> agent-scientists.... they have no means of apprehension or 'grounding'
> in
> any causal way with that which is studied (at least in the visual
> sense).
> Braille science of some sort could occur...I would argue the science
> impoverished, not impossible. You can extend the argument by mentally
> 'closing the eyelids' on all subjective modalities...In that state the
> cognitive agent-scientists would not be able to agree there was even
> something there to study, let alone observe it...
> Subjective experiences are thus _literally_ the causal ancestors of
> empirical laws... not in a information flow sense... I mean LITERALLY
> as
> hard physics - the noumenon dance -... a tortuous causal train that
> may be,
> without it we would have no science and without it thus we would have
> no
> novel technology. Just as Lucy is our causal ancestor in hard physics,
> subjective experiences are thus _proven_ causal ancestors of all
> technology!
> When the cognitive agent-scientist acting 'as if' the empirical law was
> literally driving the natural world, the cognitive agent can configure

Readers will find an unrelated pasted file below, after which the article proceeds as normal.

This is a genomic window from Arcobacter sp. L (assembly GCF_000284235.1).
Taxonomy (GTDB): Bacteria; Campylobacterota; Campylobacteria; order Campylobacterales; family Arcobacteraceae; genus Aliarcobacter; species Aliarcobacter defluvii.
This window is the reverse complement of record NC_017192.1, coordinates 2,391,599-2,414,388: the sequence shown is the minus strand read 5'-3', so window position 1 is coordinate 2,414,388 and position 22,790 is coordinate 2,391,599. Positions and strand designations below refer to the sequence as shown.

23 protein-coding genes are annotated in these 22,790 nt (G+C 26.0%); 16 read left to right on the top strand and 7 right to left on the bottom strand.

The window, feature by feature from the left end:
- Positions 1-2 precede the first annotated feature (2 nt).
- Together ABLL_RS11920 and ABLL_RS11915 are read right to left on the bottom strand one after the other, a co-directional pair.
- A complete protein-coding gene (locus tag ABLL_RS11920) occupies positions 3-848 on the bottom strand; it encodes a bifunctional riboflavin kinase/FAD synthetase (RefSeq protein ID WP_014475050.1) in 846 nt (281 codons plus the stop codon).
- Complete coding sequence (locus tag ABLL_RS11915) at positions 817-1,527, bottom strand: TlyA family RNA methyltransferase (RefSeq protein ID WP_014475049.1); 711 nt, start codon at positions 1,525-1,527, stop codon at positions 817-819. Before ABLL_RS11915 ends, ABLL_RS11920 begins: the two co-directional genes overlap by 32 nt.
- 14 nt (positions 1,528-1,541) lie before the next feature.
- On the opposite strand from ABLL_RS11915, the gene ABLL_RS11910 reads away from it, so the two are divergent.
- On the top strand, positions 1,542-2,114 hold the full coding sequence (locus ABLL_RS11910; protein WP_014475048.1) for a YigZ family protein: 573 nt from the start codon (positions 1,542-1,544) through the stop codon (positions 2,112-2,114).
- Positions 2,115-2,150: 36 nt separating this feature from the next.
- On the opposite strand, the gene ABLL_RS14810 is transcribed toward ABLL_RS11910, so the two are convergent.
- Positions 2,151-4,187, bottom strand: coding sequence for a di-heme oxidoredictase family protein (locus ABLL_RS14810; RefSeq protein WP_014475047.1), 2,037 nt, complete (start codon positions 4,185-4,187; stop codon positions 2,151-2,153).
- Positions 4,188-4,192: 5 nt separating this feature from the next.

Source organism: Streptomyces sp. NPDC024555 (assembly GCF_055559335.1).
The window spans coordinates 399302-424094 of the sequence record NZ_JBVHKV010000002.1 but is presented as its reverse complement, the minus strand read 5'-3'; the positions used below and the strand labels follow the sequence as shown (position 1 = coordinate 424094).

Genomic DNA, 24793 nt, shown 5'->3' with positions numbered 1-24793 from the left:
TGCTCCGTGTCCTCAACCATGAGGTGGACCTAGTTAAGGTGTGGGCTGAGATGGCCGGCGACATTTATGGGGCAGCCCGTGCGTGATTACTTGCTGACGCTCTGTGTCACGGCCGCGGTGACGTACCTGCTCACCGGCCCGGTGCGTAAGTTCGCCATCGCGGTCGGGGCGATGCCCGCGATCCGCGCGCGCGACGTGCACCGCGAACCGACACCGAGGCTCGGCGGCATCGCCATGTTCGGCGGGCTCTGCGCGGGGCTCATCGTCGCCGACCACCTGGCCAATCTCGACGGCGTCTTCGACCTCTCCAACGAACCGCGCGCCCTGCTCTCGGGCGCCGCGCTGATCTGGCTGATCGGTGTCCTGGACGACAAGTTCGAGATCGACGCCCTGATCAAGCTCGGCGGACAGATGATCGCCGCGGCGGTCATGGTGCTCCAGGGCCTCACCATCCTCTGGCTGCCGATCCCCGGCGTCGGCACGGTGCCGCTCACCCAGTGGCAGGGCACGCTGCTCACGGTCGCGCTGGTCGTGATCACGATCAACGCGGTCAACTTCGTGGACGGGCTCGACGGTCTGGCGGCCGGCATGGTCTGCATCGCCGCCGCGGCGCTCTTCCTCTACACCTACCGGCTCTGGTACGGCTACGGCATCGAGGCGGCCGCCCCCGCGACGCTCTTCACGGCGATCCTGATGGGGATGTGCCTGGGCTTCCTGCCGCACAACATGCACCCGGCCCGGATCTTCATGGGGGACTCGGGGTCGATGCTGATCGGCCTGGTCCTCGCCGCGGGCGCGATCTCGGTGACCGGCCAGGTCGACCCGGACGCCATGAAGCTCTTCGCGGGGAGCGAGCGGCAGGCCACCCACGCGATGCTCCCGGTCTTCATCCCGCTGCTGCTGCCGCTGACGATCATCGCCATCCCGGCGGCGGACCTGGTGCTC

> initial conditions which include a desired target inside the causal
> trajectory thus reified. That is what technology is.
> This physics of the "ding an sich" I'd actually call "ENTROPY
> calculus which naturally bestows upon a suitably configured
> meta-mathematics
> (here-after called the cognitive-agent-as-scientist) the physics of
> 'mind'
> which would then include "a personal identity".... a nifty idea, eh?
> Once
> configuration of the entropy calulus makes atoms and scientists, where
> the
> atoms inside a scientists head behave in such a way as to instantiate
> those
> things resulting in experience.....One 'dig-an-sich' dance does it all!
> In this system we scientist are merely the metamathematics of an
> instantated
> entropy calculus! No other mathematics ever gets instantated, except as
> cognitive artefacts - abstractions - by the scientist... :-)
>> I thank Colin for the wise par about the 'objective'.
> :-)
> ...I seem to have gone on a bit! Sorry....I'll address other posts
> later...
> Cheers
> Colin of the ding-an-sich

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Received on Sat Jun 24 2006 - 09:12:42 PDT